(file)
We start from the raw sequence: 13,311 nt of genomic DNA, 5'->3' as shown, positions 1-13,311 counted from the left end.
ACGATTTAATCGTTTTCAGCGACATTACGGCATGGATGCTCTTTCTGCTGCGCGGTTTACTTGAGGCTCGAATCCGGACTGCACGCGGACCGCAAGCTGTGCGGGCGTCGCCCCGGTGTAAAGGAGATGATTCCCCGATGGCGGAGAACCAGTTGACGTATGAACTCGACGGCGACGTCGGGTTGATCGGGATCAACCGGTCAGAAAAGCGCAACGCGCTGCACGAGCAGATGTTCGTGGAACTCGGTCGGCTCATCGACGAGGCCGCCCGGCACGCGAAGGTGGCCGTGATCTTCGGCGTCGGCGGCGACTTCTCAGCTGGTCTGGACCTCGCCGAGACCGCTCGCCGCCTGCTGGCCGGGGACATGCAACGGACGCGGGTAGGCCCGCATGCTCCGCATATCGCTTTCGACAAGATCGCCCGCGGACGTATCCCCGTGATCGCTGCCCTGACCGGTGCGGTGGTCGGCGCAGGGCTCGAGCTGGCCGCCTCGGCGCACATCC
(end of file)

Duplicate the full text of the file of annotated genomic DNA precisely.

We start from the raw sequence: 13,311 nt of genomic DNA, 5'->3' as shown, positions 1-13,311 counted from the left end.
ACGATTTAATCGTTTTCAGCGACATTACGGCATGGATGCTCTTTCTGCTGCGCGGTTTACTTGAGGCTCGAATCCGGACTGCACGCGGACCGCAAGCTGTGCGGGCGTCGCCCCGGTGTAAAGGAGATGATTCCCCGATGGCGGAGAACCAGTTGACGTATGAACTCGACGGCGACGTCGGGTTGATCGGGATCAACCGGTCAGAAAAGCGCAACGCGCTGCACGAGCAGATGTTCGTGGAACTCGGTCGGCTCATCGACGAGGCCGCCCGGCACGCGAAGGTGGCCGTGATCTTCGGCGTCGGCGGCGACTTCTCAGCTGGTCTGGACCTCGCCGAGACCGCTCGCCGCCTGCTGGCCGGGGACATGCAACGGACGCGGGTAGGCCCGCATGCTCCGCATATCGCTTTCGACAAGATCGCCCGCGGACGTATCCCCGTGATCGCTGCCCTGACCGGTGCGGTGGTCGGCGCAGGGCTCGAGCTGGCCGCCTCGGCGCACATCC